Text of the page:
What I'm (Re)reading Now: Lynda Barry's One! Hundred! Demons!

I read–devoured?–Lynda Barry’s One Hundred Demons last summer, mostly prone on the chaise on my balcony. It was more ecstatic transporting than true reading.  One Hundred Demons is a graphic novel, using the term in the loosest form, that portrays Barry’s own poignant coming-of-age here in Seattle in the 1960s/70s. In the book’s eighteen stories, Barry takes on the demons of her youth one by one–the friendship abandoned in pursuit of coolness, the joy of dancing lost to the self-consciousness of adolescence, to name a few–until the graphic vignettes total up to a stunning story of innocence lost.  Image

The only thing that interrupted my reading pleasure that August day was the nagging thought that my initial reading of the book would soon end, and it would never be the first time again. I tried to read slowly, but that would only last for a few minutes.  Within hours, I’d read one of the best books ever.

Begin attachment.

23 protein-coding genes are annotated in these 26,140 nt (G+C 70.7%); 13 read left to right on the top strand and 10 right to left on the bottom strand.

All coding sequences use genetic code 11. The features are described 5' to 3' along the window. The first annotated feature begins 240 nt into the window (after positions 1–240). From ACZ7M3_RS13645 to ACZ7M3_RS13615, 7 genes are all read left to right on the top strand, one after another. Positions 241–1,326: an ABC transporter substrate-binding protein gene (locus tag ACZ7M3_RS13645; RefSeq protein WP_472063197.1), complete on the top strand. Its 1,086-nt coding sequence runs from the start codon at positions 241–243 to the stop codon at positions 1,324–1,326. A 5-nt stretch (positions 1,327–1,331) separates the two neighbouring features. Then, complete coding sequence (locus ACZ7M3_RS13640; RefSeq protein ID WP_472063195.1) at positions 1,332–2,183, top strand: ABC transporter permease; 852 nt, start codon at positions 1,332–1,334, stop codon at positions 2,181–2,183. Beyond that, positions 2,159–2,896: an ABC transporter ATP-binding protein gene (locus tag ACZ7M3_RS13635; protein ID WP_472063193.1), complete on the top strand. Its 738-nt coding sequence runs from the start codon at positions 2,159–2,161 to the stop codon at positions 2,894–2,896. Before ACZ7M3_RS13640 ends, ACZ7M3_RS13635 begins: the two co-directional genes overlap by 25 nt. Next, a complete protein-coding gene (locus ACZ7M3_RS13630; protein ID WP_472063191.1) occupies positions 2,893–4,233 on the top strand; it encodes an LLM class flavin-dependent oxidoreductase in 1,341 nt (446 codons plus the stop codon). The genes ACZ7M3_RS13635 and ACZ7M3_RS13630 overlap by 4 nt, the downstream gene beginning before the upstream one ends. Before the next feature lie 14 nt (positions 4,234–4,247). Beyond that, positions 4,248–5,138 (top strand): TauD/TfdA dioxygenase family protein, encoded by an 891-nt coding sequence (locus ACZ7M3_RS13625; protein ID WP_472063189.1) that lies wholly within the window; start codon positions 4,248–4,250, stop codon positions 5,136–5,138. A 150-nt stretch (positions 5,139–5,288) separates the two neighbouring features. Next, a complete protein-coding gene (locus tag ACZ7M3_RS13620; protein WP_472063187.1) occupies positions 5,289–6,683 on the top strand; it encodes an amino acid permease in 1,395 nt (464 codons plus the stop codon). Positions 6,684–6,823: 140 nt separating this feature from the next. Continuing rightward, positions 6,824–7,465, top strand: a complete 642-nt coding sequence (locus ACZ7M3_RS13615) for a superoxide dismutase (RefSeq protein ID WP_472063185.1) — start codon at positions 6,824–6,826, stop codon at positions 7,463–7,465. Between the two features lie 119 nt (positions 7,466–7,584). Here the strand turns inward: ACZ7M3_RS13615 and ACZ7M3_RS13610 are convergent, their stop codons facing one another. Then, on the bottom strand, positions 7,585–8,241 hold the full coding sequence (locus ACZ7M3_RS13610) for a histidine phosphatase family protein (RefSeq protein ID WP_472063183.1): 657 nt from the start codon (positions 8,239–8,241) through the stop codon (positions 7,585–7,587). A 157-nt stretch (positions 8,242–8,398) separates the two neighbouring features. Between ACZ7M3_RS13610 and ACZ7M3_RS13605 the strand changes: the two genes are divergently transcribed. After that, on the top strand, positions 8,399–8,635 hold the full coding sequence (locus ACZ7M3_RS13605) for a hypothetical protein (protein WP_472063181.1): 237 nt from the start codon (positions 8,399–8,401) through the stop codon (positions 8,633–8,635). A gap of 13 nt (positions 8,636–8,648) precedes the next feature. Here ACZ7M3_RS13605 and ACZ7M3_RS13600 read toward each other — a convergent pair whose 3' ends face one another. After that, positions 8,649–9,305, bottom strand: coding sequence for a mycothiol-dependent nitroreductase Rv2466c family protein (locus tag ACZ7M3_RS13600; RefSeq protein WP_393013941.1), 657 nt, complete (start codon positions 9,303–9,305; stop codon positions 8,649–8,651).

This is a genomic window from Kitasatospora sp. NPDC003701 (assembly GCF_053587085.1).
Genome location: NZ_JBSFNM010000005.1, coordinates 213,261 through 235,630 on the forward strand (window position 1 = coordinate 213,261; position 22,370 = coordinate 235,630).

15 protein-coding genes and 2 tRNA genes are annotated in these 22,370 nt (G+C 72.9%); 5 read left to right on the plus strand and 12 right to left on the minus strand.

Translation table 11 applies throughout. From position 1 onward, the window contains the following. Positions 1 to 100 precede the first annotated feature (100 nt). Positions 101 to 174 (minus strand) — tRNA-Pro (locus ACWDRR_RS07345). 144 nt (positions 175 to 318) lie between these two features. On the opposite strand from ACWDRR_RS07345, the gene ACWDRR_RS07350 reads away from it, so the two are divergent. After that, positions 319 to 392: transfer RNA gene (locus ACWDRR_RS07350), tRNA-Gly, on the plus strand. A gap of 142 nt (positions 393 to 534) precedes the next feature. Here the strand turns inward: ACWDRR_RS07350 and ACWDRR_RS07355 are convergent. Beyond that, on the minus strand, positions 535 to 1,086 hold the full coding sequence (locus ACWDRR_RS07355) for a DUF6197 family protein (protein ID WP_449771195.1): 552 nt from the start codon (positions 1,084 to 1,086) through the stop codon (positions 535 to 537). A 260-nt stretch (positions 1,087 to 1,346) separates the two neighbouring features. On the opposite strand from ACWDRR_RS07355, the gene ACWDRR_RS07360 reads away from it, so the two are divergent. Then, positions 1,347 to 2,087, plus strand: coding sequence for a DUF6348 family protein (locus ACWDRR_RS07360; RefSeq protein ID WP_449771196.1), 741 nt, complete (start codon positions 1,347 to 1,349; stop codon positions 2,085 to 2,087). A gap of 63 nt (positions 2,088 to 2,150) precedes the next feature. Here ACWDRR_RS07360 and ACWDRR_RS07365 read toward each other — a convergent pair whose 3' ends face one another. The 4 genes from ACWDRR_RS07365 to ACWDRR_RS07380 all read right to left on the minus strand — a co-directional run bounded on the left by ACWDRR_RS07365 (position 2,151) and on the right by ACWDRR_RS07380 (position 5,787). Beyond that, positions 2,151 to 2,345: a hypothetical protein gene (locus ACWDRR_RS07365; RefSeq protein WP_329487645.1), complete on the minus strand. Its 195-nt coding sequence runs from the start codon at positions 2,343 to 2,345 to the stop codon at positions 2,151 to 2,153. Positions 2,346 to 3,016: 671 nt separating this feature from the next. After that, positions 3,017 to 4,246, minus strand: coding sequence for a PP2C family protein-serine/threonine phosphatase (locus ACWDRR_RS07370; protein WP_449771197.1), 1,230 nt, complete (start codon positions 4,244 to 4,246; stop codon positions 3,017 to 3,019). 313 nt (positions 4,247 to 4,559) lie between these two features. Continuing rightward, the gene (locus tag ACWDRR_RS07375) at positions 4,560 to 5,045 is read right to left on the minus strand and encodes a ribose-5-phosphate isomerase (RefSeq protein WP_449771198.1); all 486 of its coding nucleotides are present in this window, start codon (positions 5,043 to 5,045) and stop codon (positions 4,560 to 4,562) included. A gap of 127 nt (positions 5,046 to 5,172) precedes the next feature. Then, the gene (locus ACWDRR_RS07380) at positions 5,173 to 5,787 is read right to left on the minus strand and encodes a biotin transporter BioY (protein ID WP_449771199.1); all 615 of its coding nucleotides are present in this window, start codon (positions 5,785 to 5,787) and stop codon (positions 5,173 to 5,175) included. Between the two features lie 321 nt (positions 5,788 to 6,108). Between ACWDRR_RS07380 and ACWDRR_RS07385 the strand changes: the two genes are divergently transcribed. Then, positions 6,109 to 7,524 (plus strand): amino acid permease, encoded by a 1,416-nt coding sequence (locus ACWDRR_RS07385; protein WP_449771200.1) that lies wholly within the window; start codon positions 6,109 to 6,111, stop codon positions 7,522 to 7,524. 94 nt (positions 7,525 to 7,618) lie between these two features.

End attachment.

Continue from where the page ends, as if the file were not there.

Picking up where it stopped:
Since then, I keep the book on the window sill in front of my desk and have taken to rereading the book in bits or in total in writing downtime, which in my case, there tends to be, uh, quite a lot of–perhaps even as much downtime as up time. Even my younger daughter remarked recently, “You’d get more done if you took fewer breaks.” Yikes.  But I find the “breaks”–the lolling on the chaise, the leafing through a favorite book–are as much a part of the writing as the actual scribbling of words on paper. And, I know there are a lot of writer types out there pounding out thousands of words a day. But I find it’s best for me not to let my mind linger on the word count of others. No good has ever come of that. And it’s in these slow moments that I remember not just what I want to say it but why I want to say it.  The joy that other writers have given me reminds me of the potential of story. And Barry–with her stories of head lice and acid trips drawn in bright colors and earnest, handwritten pages—reminds me of the power of the particular life come alive on the page, how the individual story can tell the universal one.

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